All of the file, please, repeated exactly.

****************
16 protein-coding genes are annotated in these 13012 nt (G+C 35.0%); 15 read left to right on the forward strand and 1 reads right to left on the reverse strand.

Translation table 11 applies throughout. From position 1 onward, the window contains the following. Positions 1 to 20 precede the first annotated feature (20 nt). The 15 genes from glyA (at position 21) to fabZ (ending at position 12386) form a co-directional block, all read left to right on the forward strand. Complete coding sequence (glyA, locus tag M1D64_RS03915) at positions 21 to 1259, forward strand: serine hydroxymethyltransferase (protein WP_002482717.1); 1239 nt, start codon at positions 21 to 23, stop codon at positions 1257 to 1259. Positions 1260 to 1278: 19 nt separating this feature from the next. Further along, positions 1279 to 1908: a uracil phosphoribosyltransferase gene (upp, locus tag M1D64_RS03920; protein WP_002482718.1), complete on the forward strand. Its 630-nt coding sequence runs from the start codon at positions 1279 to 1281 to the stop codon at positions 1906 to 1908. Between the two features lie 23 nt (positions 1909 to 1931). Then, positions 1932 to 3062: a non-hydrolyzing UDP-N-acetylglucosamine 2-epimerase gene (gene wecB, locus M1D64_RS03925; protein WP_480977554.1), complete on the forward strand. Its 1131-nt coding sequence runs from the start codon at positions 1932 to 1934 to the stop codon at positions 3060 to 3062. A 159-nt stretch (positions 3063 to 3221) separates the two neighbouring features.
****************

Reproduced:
16 protein-coding genes are annotated in these 13012 nt (G+C 35.0%); 15 read left to right on the forward strand and 1 reads right to left on the reverse strand.

Translation table 11 applies throughout. From position 1 onward, the window contains the following. Positions 1 to 20 precede the first annotated feature (20 nt). The 15 genes from glyA (at position 21) to fabZ (ending at position 12386) form a co-directional block, all read left to right on the forward strand. Complete coding sequence (glyA, locus tag M1D64_RS03915) at positions 21 to 1259, forward strand: serine hydroxymethyltransferase (protein WP_002482717.1); 1239 nt, start codon at positions 21 to 23, stop codon at positions 1257 to 1259. Positions 1260 to 1278: 19 nt separating this feature from the next. Further along, positions 1279 to 1908: a uracil phosphoribosyltransferase gene (upp, locus tag M1D64_RS03920; protein WP_002482718.1), complete on the forward strand. Its 630-nt coding sequence runs from the start codon at positions 1279 to 1281 to the stop codon at positions 1906 to 1908. Between the two features lie 23 nt (positions 1909 to 1931). Then, positions 1932 to 3062: a non-hydrolyzing UDP-N-acetylglucosamine 2-epimerase gene (gene wecB, locus M1D64_RS03925; protein WP_480977554.1), complete on the forward strand. Its 1131-nt coding sequence runs from the start codon at positions 1932 to 1934 to the stop codon at positions 3060 to 3062. A 159-nt stretch (positions 3063 to 3221) separates the two neighbouring features.